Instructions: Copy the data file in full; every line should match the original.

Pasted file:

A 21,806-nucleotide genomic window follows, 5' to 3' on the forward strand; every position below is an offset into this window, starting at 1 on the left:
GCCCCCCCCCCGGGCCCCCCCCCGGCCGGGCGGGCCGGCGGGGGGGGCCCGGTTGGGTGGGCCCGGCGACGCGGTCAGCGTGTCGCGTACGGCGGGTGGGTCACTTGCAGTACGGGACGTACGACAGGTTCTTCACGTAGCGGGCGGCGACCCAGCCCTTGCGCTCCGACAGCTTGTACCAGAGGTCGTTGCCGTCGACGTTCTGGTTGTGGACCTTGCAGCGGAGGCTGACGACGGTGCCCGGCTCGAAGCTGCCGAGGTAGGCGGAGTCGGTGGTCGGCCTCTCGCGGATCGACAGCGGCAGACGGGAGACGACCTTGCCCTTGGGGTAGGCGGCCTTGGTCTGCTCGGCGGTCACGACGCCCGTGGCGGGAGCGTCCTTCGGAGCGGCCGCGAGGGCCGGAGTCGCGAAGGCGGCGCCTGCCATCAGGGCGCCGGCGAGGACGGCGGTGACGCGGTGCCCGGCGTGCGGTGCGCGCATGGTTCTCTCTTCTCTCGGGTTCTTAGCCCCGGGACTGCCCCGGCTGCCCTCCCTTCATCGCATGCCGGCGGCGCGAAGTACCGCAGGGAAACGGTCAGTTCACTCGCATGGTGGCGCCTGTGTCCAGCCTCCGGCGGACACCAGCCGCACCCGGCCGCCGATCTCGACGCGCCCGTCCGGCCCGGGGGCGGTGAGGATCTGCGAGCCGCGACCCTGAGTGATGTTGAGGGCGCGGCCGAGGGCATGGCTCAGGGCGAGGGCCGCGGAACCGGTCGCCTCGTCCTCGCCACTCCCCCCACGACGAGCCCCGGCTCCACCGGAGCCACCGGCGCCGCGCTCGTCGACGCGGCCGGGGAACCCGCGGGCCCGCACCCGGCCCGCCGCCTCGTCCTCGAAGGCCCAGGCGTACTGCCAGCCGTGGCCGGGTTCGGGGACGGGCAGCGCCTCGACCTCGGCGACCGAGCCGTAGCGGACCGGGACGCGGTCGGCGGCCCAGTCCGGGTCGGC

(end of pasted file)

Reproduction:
A 21,806-nucleotide genomic window follows, 5' to 3' on the forward strand; every position below is an offset into this window, starting at 1 on the left:
GCCCCCCCCCCGGGCCCCCCCCCGGCCGGGCGGGCCGGCGGGGGGGGCCCGGTTGGGTGGGCCCGGCGACGCGGTCAGCGTGTCGCGTACGGCGGGTGGGTCACTTGCAGTACGGGACGTACGACAGGTTCTTCACGTAGCGGGCGGCGACCCAGCCCTTGCGCTCCGACAGCTTGTACCAGAGGTCGTTGCCGTCGACGTTCTGGTTGTGGACCTTGCAGCGGAGGCTGACGACGGTGCCCGGCTCGAAGCTGCCGAGGTAGGCGGAGTCGGTGGTCGGCCTCTCGCGGATCGACAGCGGCAGACGGGAGACGACCTTGCCCTTGGGGTAGGCGGCCTTGGTCTGCTCGGCGGTCACGACGCCCGTGGCGGGAGCGTCCTTCGGAGCGGCCGCGAGGGCCGGAGTCGCGAAGGCGGCGCCTGCCATCAGGGCGCCGGCGAGGACGGCGGTGACGCGGTGCCCGGCGTGCGGTGCGCGCATGGTTCTCTCTTCTCTCGGGTTCTTAGCCCCGGGACTGCCCCGGCTGCCCTCCCTTCATCGCATGCCGGCGGCGCGAAGTACCGCAGGGAAACGGTCAGTTCACTCGCATGGTGGCGCCTGTGTCCAGCCTCCGGCGGACACCAGCCGCACCCGGCCGCCGATCTCGACGCGCCCGTCCGGCCCGGGGGCGGTGAGGATCTGCGAGCCGCGACCCTGAGTGATGTTGAGGGCGCGGCCGAGGGCATGGCTCAGGGCGAGGGCCGCGGAACCGGTCGCCTCGTCCTCGCCACTCCCCCCACGACGAGCCCCGGCTCCACCGGAGCCACCGGCGCCGCGCTCGTCGACGCGGCCGGGGAACCCGCGGGCCCGCACCCGGCCCGCCGCCTCGTCCTCGAAGGCCCAGGCGTACTGCCAGCCGTGGCCGGGTTCGGGGACGGGCAGCGCCTCGACCTCGGCGACCGAGCCGTAGCGGACCGGGACGCGGTCGGCGGCCCAGTCCGGGTCGGC